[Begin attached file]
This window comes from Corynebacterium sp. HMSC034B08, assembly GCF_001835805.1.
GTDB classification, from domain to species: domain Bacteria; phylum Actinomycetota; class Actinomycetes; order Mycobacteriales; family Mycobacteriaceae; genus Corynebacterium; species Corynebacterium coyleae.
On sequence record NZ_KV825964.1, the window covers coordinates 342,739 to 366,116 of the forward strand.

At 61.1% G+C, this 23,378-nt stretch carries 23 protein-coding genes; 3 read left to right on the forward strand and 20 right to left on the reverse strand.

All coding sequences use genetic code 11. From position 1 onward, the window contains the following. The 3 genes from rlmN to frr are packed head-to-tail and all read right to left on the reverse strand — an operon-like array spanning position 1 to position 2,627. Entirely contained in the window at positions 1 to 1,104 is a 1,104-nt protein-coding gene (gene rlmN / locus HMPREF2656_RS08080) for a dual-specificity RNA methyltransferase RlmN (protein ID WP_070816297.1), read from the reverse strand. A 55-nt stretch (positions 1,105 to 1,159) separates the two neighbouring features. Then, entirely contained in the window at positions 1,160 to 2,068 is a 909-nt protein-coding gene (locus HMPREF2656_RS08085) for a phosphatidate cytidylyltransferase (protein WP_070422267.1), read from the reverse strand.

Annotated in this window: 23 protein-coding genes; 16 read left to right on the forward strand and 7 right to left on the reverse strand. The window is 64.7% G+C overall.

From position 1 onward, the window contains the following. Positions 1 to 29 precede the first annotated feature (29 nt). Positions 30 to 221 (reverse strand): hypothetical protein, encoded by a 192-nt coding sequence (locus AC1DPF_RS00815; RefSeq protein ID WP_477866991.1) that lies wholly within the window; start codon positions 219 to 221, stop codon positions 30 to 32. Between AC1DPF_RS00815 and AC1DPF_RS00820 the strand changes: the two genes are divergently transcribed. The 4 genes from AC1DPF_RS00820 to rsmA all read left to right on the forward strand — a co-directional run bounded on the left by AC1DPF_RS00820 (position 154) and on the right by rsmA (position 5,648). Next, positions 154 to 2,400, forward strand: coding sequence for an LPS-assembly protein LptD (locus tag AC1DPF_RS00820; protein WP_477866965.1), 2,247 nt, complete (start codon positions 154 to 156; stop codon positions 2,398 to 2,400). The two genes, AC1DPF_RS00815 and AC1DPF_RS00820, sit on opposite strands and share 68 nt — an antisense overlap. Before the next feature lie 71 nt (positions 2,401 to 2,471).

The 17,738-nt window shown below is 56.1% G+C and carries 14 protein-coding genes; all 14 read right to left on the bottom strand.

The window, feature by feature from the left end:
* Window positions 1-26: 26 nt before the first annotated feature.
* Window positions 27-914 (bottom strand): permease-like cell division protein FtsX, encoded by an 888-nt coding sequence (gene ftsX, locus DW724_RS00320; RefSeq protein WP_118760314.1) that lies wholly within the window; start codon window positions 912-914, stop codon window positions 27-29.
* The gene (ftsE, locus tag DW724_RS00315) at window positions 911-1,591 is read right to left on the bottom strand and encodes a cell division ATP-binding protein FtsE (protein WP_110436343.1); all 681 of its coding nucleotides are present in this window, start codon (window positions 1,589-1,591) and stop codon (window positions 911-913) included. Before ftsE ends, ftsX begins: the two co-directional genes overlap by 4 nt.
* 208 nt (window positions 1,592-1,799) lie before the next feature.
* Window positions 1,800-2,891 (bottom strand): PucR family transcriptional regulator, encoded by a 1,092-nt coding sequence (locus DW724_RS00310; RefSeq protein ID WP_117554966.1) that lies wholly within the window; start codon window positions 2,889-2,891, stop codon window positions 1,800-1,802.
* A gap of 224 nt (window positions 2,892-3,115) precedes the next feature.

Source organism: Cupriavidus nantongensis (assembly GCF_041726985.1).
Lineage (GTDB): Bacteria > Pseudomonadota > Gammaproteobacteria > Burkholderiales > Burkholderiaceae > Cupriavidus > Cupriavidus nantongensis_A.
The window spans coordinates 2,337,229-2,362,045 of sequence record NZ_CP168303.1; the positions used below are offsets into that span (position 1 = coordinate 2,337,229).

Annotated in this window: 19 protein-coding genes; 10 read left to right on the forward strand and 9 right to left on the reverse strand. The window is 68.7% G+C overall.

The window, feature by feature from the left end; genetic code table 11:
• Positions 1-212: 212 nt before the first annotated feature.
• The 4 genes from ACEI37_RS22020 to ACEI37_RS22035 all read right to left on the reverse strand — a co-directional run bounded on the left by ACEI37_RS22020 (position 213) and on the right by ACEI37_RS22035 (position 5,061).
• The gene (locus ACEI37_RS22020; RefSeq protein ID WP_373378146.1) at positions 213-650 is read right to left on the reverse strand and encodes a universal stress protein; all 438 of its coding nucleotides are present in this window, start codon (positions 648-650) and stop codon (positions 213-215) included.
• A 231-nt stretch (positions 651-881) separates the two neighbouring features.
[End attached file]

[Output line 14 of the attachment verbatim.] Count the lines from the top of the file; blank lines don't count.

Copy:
* Window positions 1,800-2,891 (bottom strand): PucR family transcriptional regulator, encoded by a 1,092-nt coding sequence (locus DW724_RS00310; RefSeq protein ID WP_117554966.1) that lies wholly within the window; start codon window positions 2,889-2,891, stop codon window positions 1,800-1,802.